Laryngitis (Croup/Epiglottitis): Symptoms, Diagnosis, Treatment

Laryngitis is defined as an inflammation of the larynx, the organ found at the junction between the pharynx and trachea. This is the main organ of phonation, i.e. the ability to speak. The larynx contains two vocal cords as well as muscles and cartilage, all involved in the creation of sound. During laryngitis, the inflammation of the larynx prevents the passage of air.

Laryngitis can be acute, punctual, or chronic. Acute laryngitis is infectious and is overwhelmingly caused by a virus. It usually affects children, and is more common in adult men than women. Tobacco use, cold air breathing, and vocal abuse can also promote laryngitis.

In children under 2 years old, laryngitis is known as Croup, which affects the larynx, trachea (wind pipe), and bronchi (lungs). In children between the ages of 1 and 6 years old, severe laryngitis can cause sufficient swelling to cause airway obstruction and asphyxiation. This is called epiglottitis.


After an abrupt onset, acute laryngitis will cause: hoarseness in the voice; difficulty speaking; cough, classically described to sound like "barking"; tightness in the throat; breathing difficulties; difficulty eating and swallowing.

Symptoms in of croup children include: a harsh, barking, "croupy" cough, which is often worse at night; stridor, or noisy breathing when inhaling; hoarse voice; mild fever; shortness of breath; sore throat, pain when swallowing, and swollen neck glands;
tiredness as well as general aches and pains.

Symptoms of epiglottis include: difficult and noisy breathing; lack of crying; high fever; muffled voice; drooling saliva; hollow thorax when inhaling; sweaty, clammy and very pale or gray skin; and cyanosed (bluish) lips.


The diagnosis is frequently made, especially in children, by observing a characteristic cough or abnormal voice. It is done so without the need for any further examination.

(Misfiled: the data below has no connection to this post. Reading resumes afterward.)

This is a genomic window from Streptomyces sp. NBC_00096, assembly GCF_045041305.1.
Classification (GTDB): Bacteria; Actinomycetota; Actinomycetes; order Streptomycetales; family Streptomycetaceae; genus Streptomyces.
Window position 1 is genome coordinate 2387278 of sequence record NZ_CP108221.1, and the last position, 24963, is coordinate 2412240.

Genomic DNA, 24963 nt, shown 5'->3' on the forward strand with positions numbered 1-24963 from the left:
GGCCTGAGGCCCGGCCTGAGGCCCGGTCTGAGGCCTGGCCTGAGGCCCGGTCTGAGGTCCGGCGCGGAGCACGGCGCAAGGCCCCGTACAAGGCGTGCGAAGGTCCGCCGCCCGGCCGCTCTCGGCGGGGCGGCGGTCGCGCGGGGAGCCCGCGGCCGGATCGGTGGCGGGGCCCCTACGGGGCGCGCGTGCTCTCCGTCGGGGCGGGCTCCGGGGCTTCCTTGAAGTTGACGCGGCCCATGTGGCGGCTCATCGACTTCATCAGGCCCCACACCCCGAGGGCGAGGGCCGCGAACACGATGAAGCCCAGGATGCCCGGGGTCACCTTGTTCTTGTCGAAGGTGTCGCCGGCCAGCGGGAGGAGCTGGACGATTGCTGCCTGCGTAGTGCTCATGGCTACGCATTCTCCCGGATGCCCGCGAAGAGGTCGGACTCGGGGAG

Sometimes, it may be helpful to observe the larynx via a technical indirect laryngoscopy, with the help of a light reflected on a mirror placed into the mouth.


Treatment is symptomatic and can be done at home. It includes: resting the voice; limiting exposure to predisposing factors, like tobacco smoke and dust; anti-inflammatory drugs or corticosteroids; and antibiotics for any secondary infections.

In children, it is important to keep your child calm and to help them avoid becoming stressed as crying can make symptoms worse. Also keep your child upright as this can facilitate breathing.
Breathing in hot and humid air from water vapor for about 15 minutes may also provide relief.

In the case of acute epiglottitis, which is a localised infection of the supraglottic larynx and has a rapid onset, children should be admitted to the hospital to avoid airway obstruction.

It is important to treat any fever that may be present. Dress yourself or your child in cool light clothing, and apply a wet towel on your or your child's. Hydration is also key, as well as paracetamol or ibuprofen to reduce the fever.

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